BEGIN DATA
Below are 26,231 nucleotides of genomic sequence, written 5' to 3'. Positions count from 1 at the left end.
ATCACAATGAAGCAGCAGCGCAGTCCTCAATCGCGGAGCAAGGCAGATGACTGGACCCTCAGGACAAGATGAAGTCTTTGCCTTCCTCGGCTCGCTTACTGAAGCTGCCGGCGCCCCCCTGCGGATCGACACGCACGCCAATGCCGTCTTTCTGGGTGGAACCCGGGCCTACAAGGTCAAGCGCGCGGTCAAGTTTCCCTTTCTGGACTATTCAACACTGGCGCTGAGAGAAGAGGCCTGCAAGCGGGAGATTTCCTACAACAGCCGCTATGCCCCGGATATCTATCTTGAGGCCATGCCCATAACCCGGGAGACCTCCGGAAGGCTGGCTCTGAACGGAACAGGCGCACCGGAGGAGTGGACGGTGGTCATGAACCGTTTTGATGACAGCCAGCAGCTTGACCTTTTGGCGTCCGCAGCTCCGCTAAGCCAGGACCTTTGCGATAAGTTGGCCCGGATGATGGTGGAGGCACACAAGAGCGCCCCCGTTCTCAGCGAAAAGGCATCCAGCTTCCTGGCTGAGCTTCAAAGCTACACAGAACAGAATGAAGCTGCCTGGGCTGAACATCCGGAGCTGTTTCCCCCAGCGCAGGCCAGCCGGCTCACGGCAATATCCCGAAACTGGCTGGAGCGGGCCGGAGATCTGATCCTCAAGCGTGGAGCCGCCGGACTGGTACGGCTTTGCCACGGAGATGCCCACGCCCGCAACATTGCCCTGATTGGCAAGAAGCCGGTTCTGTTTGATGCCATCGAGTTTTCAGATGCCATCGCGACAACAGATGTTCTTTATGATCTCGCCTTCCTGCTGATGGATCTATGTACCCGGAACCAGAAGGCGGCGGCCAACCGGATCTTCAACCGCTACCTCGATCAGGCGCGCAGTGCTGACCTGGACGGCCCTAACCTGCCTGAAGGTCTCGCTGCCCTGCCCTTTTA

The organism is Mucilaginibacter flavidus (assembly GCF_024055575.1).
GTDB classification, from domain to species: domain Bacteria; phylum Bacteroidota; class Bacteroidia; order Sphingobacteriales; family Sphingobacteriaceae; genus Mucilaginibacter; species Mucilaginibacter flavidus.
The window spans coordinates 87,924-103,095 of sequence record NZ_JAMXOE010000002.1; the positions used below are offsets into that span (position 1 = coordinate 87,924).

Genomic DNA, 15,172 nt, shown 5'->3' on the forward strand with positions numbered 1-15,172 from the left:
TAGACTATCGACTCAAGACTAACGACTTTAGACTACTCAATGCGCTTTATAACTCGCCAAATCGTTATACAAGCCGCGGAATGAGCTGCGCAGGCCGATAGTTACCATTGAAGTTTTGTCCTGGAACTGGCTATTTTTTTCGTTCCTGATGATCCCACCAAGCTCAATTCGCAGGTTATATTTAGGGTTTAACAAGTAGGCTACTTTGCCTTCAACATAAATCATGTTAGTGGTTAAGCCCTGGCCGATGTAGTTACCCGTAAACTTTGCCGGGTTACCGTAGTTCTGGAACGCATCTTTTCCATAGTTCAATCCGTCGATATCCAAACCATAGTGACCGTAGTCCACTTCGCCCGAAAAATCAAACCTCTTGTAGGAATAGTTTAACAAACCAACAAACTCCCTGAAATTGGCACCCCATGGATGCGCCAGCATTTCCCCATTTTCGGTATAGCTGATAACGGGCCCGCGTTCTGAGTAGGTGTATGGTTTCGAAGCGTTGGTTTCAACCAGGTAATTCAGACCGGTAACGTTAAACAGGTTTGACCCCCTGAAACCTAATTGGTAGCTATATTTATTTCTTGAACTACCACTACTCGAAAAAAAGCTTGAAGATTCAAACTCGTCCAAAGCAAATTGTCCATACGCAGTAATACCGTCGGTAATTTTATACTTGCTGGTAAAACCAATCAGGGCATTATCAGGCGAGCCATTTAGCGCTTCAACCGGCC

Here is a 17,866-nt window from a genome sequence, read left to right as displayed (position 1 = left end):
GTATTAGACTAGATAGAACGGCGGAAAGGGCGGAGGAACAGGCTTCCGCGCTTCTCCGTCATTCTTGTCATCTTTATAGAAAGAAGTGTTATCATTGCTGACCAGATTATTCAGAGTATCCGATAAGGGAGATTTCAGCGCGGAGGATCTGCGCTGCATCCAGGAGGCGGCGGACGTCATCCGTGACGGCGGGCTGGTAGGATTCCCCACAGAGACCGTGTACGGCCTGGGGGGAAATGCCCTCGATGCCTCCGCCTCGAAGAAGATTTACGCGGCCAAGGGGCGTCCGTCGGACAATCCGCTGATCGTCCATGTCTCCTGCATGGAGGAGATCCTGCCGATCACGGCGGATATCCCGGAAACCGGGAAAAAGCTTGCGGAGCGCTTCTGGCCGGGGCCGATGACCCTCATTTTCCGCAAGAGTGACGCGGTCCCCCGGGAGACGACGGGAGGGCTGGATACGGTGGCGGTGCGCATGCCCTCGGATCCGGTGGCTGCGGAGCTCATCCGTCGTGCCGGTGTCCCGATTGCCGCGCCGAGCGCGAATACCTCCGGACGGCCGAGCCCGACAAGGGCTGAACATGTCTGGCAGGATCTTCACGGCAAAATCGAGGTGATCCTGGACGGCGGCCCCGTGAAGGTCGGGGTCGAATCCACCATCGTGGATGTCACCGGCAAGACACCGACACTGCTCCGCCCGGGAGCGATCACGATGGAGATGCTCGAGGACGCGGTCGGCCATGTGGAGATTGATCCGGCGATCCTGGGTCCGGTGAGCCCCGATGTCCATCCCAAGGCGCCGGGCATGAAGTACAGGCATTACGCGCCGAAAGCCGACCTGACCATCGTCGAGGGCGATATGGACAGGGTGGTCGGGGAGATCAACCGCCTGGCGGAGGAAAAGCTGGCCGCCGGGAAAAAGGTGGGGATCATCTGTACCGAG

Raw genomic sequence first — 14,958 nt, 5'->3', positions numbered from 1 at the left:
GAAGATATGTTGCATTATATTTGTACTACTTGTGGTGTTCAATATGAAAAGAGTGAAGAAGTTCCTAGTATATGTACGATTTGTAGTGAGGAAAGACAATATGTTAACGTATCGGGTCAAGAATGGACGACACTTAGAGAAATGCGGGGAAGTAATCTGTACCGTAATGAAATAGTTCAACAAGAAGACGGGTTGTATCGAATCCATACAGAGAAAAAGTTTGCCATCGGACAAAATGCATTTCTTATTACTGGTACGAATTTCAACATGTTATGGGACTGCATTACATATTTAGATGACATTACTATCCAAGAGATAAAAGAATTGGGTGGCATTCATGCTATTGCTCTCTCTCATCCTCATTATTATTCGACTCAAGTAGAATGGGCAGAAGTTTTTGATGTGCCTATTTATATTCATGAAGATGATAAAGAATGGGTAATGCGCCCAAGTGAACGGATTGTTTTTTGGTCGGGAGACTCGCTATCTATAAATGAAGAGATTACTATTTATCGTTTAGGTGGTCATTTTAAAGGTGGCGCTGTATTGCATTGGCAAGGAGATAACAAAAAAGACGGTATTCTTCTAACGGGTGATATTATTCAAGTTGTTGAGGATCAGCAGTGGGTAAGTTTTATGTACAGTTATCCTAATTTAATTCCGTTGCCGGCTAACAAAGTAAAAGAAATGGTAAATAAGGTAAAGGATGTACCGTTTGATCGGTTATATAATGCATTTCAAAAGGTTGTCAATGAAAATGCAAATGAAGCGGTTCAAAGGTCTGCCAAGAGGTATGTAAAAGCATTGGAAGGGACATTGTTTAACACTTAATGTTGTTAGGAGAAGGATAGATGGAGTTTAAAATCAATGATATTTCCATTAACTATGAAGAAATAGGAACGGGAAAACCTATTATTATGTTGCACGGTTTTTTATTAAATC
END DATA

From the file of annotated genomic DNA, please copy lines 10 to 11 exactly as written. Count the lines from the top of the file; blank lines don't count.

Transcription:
Raw genomic sequence first — 14,958 nt, 5'->3', positions numbered from 1 at the left:
GAAGATATGTTGCATTATATTTGTACTACTTGTGGTGTTCAATATGAAAAGAGTGAAGAAGTTCCTAGTATATGTACGATTTGTAGTGAGGAAAGACAATATGTTAACGTATCGGGTCAAGAATGGACGACACTTAGAGAAATGCGGGGAAGTAATCTGTACCGTAATGAAATAGTTCAACAAGAAGACGGGTTGTATCGAATCCATACAGAGAAAAAGTTTGCCATCGGACAAAATGCATTTCTTATTACTGGTACGAATTTCAACATGTTATGGGACTGCATTACATATTTAGATGACATTACTATCCAAGAGATAAAAGAATTGGGTGGCATTCATGCTATTGCTCTCTCTCATCCTCATTATTATTCGACTCAAGTAGAATGGGCAGAAGTTTTTGATGTGCCTATTTATATTCATGAAGATGATAAAGAATGGGTAATGCGCCCAAGTGAACGGATTGTTTTTTGGTCGGGAGACTCGCTATCTATAAATGAAGAGATTACTATTTATCGTTTAGGTGGTCATTTTAAAGGTGGCGCTGTATTGCATTGGCAAGGAGATAACAAAAAAGACGGTATTCTTCTAACGGGTGATATTATTCAAGTTGTTGAGGATCAGCAGTGGGTAAGTTTTATGTACAGTTATCCTAATTTAATTCCGTTGCCGGCTAACAAAGTAAAAGAAATGGTAAATAAGGTAAAGGATGTACCGTTTGATCGGTTATATAATGCATTTCAAAAGGTTGTCAATGAAAATGCAAATGAAGCGGTTCAAAGGTCTGCCAAGAGGTATGTAAAAGCATTGGAAGGGACATTGTTTAACACTTAATGTTGTTAGGAGAAGGATAGATGGAGTTTAAAATCAATGATATTTCCATTAACTATGAAGAAATAGGAACGGGAAAACCTATTATTATGTTGCACGGTTTTTTATTAAATC